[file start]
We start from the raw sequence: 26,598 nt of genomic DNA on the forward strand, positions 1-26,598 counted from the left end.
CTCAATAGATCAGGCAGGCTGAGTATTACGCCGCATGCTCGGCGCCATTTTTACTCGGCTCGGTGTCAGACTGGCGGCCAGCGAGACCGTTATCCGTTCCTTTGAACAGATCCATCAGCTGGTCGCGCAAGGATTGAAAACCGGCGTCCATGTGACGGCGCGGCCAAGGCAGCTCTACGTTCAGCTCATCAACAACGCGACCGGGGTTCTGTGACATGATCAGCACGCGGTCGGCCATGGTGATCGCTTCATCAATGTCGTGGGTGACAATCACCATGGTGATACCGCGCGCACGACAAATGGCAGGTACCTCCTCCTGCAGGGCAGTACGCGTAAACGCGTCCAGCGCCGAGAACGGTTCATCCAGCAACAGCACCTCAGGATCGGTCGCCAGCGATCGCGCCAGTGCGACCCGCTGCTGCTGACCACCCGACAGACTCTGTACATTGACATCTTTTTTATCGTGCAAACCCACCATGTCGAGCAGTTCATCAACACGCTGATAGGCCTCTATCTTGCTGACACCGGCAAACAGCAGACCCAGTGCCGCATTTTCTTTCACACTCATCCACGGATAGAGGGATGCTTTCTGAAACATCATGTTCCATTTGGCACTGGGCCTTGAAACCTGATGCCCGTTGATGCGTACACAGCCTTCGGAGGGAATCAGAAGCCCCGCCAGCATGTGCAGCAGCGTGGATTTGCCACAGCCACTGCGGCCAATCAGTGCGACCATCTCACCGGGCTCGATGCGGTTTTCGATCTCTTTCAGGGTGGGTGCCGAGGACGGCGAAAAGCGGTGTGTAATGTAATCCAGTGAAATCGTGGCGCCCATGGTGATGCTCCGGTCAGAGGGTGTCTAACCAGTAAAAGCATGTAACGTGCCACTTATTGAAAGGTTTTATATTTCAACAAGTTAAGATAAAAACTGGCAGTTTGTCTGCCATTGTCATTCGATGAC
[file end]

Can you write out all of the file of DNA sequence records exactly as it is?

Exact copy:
We start from the raw sequence: 26,598 nt of genomic DNA on the forward strand, positions 1-26,598 counted from the left end.
CTCAATAGATCAGGCAGGCTGAGTATTACGCCGCATGCTCGGCGCCATTTTTACTCGGCTCGGTGTCAGACTGGCGGCCAGCGAGACCGTTATCCGTTCCTTTGAACAGATCCATCAGCTGGTCGCGCAAGGATTGAAAACCGGCGTCCATGTGACGGCGCGGCCAAGGCAGCTCTACGTTCAGCTCATCAACAACGCGACCGGGGTTCTGTGACATGATCAGCACGCGGTCGGCCATGGTGATCGCTTCATCAATGTCGTGGGTGACAATCACCATGGTGATACCGCGCGCACGACAAATGGCAGGTACCTCCTCCTGCAGGGCAGTACGCGTAAACGCGTCCAGCGCCGAGAACGGTTCATCCAGCAACAGCACCTCAGGATCGGTCGCCAGCGATCGCGCCAGTGCGACCCGCTGCTGCTGACCACCCGACAGACTCTGTACATTGACATCTTTTTTATCGTGCAAACCCACCATGTCGAGCAGTTCATCAACACGCTGATAGGCCTCTATCTTGCTGACACCGGCAAACAGCAGACCCAGTGCCGCATTTTCTTTCACACTCATCCACGGATAGAGGGATGCTTTCTGAAACATCATGTTCCATTTGGCACTGGGCCTTGAAACCTGATGCCCGTTGATGCGTACACAGCCTTCGGAGGGAATCAGAAGCCCCGCCAGCATGTGCAGCAGCGTGGATTTGCCACAGCCACTGCGGCCAATCAGTGCGACCATCTCACCGGGCTCGATGCGGTTTTCGATCTCTTTCAGGGTGGGTGCCGAGGACGGCGAAAAGCGGTGTGTAATGTAATCCAGTGAAATCGTGGCGCCCATGGTGATGCTCCGGTCAGAGGGTGTCTAACCAGTAAAAGCATGTAACGTGCCACTTATTGAAAGGTTTTATATTTCAACAAGTTAAGATAAAAACTGGCAGTTTGTCTGCCATTGTCATTCGATGAC